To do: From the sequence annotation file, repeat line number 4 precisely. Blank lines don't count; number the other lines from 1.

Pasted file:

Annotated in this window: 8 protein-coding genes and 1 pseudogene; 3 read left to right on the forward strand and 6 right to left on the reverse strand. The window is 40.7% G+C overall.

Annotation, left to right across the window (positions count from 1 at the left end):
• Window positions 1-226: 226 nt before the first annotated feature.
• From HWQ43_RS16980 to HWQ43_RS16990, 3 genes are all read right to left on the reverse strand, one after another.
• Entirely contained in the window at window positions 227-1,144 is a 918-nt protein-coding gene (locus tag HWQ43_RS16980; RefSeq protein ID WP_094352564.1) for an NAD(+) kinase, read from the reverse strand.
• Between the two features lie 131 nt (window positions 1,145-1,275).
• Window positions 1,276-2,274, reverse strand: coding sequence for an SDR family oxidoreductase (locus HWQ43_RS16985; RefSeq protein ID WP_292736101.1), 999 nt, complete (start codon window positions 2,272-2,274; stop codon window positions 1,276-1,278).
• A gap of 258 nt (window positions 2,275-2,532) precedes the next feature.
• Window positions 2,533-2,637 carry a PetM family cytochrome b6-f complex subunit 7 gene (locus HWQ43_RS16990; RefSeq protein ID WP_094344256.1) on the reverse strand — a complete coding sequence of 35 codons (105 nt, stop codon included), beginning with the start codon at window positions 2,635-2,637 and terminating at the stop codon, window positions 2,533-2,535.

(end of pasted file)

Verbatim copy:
• From HWQ43_RS16980 to HWQ43_RS16990, 3 genes are all read right to left on the reverse strand, one after another.